Sabzwari SRA, Kimber J, Godil SA, Khan W, Mir J.Cureus. 2020 May 5;12(5):e7980. doi: 10.7759/cureus.7980.PMID: 32523837 Free PMC article.
Persistent left superior vena cava (LSVC) is an asymptomatic congenital heart disease. It is usually found incidentally on imaging, during central line placements or while undergoing electrophysiological procedures. We present a case of a 91-year-old female who initially presented with seizures and was diagnosed with tachy-brady syndrome. She was planned to undergo dual-chamber permanent pacemaker placement. However, during the procedure, she was incidentally found to have an LSVC without a right superior vena cava. Due to challenging anatomy, her pacemaker was changed to a single-chamber atrial lead pacemaker. This case highlights the clinical implications of this unusual structural anomaly, technical difficulties that arise alongside and solutions on how to overcome these issues in the context of pacemaker implantation.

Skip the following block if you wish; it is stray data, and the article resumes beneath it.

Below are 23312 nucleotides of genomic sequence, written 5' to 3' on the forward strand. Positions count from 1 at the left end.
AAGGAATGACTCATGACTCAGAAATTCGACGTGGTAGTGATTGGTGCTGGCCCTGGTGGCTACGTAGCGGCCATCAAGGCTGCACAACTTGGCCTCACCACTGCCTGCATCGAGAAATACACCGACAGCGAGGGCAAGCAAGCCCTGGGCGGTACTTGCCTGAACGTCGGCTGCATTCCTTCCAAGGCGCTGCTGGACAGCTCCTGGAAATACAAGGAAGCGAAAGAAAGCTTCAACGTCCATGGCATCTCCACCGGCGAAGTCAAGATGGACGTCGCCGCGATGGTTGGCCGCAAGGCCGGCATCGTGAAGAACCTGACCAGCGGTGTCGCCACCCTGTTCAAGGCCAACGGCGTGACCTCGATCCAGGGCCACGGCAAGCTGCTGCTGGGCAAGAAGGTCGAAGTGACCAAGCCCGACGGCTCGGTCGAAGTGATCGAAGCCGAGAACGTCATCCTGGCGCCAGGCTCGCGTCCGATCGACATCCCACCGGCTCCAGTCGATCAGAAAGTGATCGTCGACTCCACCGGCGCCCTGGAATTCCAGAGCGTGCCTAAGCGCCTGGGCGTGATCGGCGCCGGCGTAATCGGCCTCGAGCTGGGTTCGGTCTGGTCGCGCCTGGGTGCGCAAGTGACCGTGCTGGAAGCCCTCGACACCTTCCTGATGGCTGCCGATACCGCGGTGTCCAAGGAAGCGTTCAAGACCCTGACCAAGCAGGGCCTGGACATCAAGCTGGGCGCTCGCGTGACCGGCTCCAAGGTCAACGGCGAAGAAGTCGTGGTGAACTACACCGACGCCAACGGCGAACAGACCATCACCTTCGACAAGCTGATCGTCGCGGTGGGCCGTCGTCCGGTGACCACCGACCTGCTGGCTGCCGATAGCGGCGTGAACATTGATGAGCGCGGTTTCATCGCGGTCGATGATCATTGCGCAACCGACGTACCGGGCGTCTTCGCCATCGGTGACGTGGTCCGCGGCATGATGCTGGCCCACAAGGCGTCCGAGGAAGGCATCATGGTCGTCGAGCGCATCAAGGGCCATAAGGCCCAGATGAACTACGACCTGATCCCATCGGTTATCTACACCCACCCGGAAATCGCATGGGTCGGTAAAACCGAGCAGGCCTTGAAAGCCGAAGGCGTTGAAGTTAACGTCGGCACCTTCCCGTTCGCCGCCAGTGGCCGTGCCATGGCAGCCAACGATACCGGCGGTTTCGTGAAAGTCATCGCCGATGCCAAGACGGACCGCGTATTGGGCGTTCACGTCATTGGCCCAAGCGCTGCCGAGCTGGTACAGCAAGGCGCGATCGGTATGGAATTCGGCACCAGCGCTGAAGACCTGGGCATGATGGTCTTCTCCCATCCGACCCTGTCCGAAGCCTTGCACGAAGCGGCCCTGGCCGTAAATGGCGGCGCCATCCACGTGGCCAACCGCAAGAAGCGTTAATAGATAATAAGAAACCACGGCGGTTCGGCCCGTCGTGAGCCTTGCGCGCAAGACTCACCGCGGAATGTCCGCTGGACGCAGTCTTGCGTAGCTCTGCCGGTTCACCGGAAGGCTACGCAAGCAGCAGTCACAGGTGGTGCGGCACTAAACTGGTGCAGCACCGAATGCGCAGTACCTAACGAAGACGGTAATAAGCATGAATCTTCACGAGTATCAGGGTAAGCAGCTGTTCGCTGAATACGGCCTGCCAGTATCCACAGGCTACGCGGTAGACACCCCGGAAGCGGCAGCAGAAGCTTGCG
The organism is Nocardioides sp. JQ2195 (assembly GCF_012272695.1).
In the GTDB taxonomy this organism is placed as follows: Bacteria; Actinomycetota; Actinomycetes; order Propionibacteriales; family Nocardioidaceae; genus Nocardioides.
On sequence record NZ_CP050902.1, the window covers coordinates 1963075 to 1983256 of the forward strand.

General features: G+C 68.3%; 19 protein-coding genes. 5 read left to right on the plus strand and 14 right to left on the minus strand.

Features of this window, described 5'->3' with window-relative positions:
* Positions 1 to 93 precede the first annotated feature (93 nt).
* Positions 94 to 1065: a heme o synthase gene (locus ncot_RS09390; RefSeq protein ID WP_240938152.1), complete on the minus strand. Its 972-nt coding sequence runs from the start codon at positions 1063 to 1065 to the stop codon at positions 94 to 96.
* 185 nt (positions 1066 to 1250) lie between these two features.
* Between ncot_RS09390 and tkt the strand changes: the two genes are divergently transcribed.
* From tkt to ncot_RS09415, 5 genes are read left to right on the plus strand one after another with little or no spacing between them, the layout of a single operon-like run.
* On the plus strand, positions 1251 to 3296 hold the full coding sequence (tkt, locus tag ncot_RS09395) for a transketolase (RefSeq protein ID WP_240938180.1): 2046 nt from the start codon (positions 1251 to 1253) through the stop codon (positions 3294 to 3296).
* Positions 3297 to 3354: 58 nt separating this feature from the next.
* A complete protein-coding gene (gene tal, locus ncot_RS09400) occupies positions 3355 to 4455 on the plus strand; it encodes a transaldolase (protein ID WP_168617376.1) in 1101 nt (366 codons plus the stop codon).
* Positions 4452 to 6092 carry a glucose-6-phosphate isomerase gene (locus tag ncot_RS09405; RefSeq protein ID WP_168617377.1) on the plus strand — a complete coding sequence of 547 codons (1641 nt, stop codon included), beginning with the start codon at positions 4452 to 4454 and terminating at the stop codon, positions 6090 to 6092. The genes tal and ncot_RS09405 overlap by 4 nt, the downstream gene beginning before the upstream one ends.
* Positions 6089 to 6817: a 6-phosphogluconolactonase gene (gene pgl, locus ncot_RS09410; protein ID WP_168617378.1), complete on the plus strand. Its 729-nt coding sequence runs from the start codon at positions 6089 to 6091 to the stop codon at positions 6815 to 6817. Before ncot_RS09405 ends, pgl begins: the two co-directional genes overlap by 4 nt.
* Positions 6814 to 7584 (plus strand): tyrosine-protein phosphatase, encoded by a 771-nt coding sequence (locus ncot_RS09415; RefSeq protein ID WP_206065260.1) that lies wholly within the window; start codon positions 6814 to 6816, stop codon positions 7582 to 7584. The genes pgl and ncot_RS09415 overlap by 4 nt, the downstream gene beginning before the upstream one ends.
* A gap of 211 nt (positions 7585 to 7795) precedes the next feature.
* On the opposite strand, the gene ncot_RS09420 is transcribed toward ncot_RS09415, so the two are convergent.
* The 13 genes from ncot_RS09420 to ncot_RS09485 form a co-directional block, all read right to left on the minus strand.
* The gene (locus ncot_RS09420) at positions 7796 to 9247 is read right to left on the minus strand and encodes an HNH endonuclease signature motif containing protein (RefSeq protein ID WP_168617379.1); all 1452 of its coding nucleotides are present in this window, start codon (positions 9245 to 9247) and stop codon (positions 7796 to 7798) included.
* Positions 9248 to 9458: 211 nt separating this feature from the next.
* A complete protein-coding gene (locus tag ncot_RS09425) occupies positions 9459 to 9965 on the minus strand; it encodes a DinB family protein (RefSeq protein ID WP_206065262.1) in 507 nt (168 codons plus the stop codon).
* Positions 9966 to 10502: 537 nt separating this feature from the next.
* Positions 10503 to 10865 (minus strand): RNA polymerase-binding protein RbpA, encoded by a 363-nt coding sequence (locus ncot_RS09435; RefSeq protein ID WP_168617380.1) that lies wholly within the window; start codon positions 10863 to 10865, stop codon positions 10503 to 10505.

Figure 1. Venography demonstrating LSVC (solid arrow) draining to dilated CS (dotted arrow) CS: coronary sinus, LSVC: left superior vena cava
Figure 2. Pacer lead passing from LSVC (white solid arrow) to right atrium (white dotted arrow) through the CS (red dotted arrow) CS: coronary sinus, LSVC: left superior vena cava
Figure 3. Chest radiograph with a pacer lead coursing through LSVC (white solid arrow), CS (red dotted arrow), and terminating in RA (white dotted arrow) CS: coronary sinus, LSVC: left superior vena cava, RA: right atrium
Figure 4. CT of the chest with subtraction imaging demonstrating the course of pacer lead through persistent LSVC (solid arrow) and CS (dotted arrow) CS: coronary sinus, LSVC: left superior vena cava